- The volume of closed sales in the district during March were up by 12 percent year-over-year.
- The median sales price of a district-area home was relatively unchanged from March 2015 to March 2016.
- The district's condo/townhouse sector is seeing the biggest shift in buying activity this spring.
Washington, D.C.’s for-sale housing inventory is starting to build during a period of increased sales activity.
At the end of March, supply in the district was up by nearly 22 percent year-over-year, reaching roughly 2.5 months, according to data from Metropolitan Regional Information Systems (MRIS).
An estimated 1,261 new listings hit the market last month in Washington, D.C., the primary reason for this inventory growth. The new listings figure for March equated to a more than 27 percent year-over-year rise in activity.
According to Andrew Strauch, vice president of MRIS, more district residents mulling over whether to list their home will lean toward selling in the coming months thanks to a flattening out of home prices, future interest rate hikes and increasing sales activity.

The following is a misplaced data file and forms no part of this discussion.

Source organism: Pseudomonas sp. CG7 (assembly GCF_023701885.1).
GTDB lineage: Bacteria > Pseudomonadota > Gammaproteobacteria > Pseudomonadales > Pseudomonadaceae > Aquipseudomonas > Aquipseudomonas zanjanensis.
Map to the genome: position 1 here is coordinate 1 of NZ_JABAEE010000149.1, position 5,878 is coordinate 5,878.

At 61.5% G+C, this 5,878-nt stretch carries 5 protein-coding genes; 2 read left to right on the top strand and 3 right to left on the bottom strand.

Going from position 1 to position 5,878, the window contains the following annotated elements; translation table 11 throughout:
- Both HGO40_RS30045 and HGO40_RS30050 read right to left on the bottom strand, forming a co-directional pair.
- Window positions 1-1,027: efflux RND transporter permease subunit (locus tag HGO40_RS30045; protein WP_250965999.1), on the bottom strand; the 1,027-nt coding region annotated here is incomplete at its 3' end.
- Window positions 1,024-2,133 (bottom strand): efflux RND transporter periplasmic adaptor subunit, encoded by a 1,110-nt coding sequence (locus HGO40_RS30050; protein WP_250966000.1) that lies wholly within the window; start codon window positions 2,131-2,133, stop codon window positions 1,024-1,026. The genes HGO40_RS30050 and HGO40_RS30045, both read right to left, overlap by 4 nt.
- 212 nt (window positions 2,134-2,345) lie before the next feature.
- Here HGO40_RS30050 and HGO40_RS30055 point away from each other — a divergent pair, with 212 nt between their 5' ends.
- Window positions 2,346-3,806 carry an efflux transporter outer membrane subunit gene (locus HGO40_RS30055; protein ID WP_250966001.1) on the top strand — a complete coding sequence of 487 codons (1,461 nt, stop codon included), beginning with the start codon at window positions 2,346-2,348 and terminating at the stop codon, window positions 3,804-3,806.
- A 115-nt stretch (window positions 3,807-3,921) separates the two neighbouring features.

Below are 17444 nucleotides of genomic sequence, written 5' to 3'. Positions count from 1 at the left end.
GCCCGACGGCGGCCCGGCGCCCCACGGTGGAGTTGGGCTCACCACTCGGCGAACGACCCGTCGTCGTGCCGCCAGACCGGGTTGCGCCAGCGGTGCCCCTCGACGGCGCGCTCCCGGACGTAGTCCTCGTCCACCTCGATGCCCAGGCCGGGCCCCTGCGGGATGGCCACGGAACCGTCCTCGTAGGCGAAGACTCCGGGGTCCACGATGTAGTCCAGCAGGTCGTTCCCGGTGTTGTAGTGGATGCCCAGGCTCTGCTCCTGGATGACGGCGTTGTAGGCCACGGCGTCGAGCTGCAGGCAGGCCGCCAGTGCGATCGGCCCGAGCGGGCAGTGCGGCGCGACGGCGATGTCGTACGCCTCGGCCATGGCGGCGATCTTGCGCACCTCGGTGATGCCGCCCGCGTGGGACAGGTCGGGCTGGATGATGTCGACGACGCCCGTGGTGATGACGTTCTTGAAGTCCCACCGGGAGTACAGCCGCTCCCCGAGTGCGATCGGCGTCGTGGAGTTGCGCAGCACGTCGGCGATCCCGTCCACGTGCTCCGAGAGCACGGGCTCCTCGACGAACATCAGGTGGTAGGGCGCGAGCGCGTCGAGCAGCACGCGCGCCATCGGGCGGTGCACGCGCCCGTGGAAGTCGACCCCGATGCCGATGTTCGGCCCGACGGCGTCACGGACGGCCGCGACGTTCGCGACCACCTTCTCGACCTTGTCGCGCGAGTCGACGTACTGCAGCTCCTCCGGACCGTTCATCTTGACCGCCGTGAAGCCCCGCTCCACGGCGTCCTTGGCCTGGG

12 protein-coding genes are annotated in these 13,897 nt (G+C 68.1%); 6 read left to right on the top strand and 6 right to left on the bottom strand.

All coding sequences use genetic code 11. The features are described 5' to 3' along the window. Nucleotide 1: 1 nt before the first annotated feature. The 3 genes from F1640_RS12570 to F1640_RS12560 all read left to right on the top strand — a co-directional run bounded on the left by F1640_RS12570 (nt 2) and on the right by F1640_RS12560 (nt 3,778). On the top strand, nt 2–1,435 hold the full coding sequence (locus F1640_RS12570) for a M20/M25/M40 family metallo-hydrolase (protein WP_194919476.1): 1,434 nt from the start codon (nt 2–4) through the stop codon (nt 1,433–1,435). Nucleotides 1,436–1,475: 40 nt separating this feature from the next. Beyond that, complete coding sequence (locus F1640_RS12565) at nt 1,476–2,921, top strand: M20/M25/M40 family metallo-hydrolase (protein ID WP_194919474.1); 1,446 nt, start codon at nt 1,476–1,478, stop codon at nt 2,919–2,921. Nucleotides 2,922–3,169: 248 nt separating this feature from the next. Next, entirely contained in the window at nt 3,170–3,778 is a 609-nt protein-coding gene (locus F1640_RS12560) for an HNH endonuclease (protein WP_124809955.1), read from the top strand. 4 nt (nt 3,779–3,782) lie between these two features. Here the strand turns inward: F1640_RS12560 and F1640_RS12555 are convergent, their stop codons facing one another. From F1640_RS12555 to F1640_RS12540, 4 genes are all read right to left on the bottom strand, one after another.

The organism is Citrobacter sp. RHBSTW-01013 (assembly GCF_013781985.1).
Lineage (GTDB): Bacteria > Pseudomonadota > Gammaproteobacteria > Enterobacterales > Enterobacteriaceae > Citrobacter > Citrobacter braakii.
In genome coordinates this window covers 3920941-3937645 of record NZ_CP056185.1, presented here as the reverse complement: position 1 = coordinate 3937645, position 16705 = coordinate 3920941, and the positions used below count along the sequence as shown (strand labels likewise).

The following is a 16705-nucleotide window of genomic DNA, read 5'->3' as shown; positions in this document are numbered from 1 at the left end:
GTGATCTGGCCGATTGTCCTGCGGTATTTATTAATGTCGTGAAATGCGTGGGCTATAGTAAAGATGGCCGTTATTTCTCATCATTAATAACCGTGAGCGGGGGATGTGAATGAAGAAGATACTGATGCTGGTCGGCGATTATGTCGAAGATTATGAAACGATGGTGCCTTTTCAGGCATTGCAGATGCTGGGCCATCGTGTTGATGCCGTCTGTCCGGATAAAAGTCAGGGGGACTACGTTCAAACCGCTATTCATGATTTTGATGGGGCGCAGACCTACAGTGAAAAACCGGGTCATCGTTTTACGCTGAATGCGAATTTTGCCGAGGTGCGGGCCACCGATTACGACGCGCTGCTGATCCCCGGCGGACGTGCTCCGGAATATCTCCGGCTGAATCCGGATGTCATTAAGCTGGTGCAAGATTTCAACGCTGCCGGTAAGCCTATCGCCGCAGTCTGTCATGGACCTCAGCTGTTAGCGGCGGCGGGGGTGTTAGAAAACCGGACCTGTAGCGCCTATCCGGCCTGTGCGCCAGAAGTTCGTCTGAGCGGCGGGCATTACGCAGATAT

Last month the median sales price of a district-located home stood at $506,000, which was up only slightly from the $500,000 figure seen in March 2015.
The volume of closed sales in March were up by 12 percent year-over-year, reaching 653 transactions. Pending sales where up 13.2 percent totaling 942 sales.
Strauch said the largest shift in DC sales activity has occurred within the condo and townhouse sector. He explained that current condo owners are looking to purchase newly-built units and sell their current residences, often to millennials.
Several other market conditions suggest now is a favorable time for seller’s to list.
Last month the averages sales-to-list price ratio in the district stood at 98.9 percent, which is a fairly consistent figure. Also relatively unchanging has been median days on the market, which stood at 14 last month.
A double-digit rise in new listings activity doesn’t always equate to a rise in supply.
Last month the cities of Alexandria, Falls Church and Fairfax also saw new listings volume rise by more than 10 percent; however, only in Falls Church did overall supply increase. The two other cities experienced year-over-year declines in supply.